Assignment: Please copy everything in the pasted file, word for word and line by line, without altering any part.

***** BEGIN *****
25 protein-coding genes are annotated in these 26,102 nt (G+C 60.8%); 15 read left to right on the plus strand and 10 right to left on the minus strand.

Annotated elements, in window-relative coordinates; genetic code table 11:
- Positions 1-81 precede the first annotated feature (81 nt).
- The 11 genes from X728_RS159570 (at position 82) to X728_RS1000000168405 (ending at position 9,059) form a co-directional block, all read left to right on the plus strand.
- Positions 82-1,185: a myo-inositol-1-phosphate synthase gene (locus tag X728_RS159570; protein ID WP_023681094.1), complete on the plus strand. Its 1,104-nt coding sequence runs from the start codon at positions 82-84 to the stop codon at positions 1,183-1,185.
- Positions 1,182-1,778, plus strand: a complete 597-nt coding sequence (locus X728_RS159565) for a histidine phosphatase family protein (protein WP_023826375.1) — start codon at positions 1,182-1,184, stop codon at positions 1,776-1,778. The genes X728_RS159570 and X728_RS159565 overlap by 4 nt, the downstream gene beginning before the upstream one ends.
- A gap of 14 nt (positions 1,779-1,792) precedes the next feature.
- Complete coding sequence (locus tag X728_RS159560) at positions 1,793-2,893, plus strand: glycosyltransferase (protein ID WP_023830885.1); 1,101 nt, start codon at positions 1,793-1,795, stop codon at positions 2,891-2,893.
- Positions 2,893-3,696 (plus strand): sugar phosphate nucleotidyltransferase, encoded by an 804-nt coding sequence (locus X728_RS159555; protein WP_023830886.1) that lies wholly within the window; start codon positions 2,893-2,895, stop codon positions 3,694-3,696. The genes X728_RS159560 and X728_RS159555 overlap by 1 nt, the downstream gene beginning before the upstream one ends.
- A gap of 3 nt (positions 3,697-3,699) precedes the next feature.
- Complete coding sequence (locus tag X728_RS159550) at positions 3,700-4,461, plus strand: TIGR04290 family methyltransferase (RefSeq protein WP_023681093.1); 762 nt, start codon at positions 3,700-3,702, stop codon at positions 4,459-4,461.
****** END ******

25 protein-coding genes are annotated in these 26,102 nt (G+C 60.8%); 15 read left to right on the plus strand and 10 right to left on the minus strand.

Annotated elements, in window-relative coordinates; genetic code table 11:
- Positions 1-81 precede the first annotated feature (81 nt).
- The 11 genes from X728_RS159570 (at position 82) to X728_RS1000000168405 (ending at position 9,059) form a co-directional block, all read left to right on the plus strand.
- Positions 82-1,185: a myo-inositol-1-phosphate synthase gene (locus tag X728_RS159570; protein ID WP_023681094.1), complete on the plus strand. Its 1,104-nt coding sequence runs from the start codon at positions 82-84 to the stop codon at positions 1,183-1,185.
- Positions 1,182-1,778, plus strand: a complete 597-nt coding sequence (locus X728_RS159565) for a histidine phosphatase family protein (protein WP_023826375.1) — start codon at positions 1,182-1,184, stop codon at positions 1,776-1,778. The genes X728_RS159570 and X728_RS159565 overlap by 4 nt, the downstream gene beginning before the upstream one ends.
- A gap of 14 nt (positions 1,779-1,792) precedes the next feature.
- Complete coding sequence (locus tag X728_RS159560) at positions 1,793-2,893, plus strand: glycosyltransferase (protein ID WP_023830885.1); 1,101 nt, start codon at positions 1,793-1,795, stop codon at positions 2,891-2,893.
- Positions 2,893-3,696 (plus strand): sugar phosphate nucleotidyltransferase, encoded by an 804-nt coding sequence (locus X728_RS159555; protein WP_023830886.1) that lies wholly within the window; start codon positions 2,893-2,895, stop codon positions 3,694-3,696. The genes X728_RS159560 and X728_RS159555 overlap by 1 nt, the downstream gene beginning before the upstream one ends.
- A gap of 3 nt (positions 3,697-3,699) precedes the next feature.
- Complete coding sequence (locus tag X728_RS159550) at positions 3,700-4,461, plus strand: TIGR04290 family methyltransferase (RefSeq protein WP_023681093.1); 762 nt, start codon at positions 3,700-3,702, stop codon at positions 4,459-4,461.